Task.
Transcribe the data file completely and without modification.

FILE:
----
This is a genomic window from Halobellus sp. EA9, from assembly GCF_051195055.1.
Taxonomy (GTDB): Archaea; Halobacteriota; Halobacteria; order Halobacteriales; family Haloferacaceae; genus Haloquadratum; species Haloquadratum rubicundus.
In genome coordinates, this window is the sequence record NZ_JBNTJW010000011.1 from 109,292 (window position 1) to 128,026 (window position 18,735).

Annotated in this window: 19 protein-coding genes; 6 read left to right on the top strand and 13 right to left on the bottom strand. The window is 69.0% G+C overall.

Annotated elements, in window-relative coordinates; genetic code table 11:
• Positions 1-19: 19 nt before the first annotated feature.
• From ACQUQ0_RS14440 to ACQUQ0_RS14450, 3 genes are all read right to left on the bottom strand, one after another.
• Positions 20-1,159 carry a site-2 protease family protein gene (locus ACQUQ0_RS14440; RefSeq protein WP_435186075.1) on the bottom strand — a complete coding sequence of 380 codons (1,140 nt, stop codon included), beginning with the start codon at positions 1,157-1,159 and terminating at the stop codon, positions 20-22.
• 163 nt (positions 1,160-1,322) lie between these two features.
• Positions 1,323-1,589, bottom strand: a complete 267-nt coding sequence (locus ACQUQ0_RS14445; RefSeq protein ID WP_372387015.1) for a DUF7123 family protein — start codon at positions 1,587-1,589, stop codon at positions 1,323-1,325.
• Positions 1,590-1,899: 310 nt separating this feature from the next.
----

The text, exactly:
This is a genomic window from Halobellus sp. EA9, from assembly GCF_051195055.1.
Taxonomy (GTDB): Archaea; Halobacteriota; Halobacteria; order Halobacteriales; family Haloferacaceae; genus Haloquadratum; species Haloquadratum rubicundus.
In genome coordinates, this window is the sequence record NZ_JBNTJW010000011.1 from 109,292 (window position 1) to 128,026 (window position 18,735).

Annotated in this window: 19 protein-coding genes; 6 read left to right on the top strand and 13 right to left on the bottom strand. The window is 69.0% G+C overall.

Annotated elements, in window-relative coordinates; genetic code table 11:
• Positions 1-19: 19 nt before the first annotated feature.
• From ACQUQ0_RS14440 to ACQUQ0_RS14450, 3 genes are all read right to left on the bottom strand, one after another.
• Positions 20-1,159 carry a site-2 protease family protein gene (locus ACQUQ0_RS14440; RefSeq protein WP_435186075.1) on the bottom strand — a complete coding sequence of 380 codons (1,140 nt, stop codon included), beginning with the start codon at positions 1,157-1,159 and terminating at the stop codon, positions 20-22.
• 163 nt (positions 1,160-1,322) lie between these two features.
• Positions 1,323-1,589, bottom strand: a complete 267-nt coding sequence (locus ACQUQ0_RS14445; RefSeq protein ID WP_372387015.1) for a DUF7123 family protein — start codon at positions 1,587-1,589, stop codon at positions 1,323-1,325.
• Positions 1,590-1,899: 310 nt separating this feature from the next.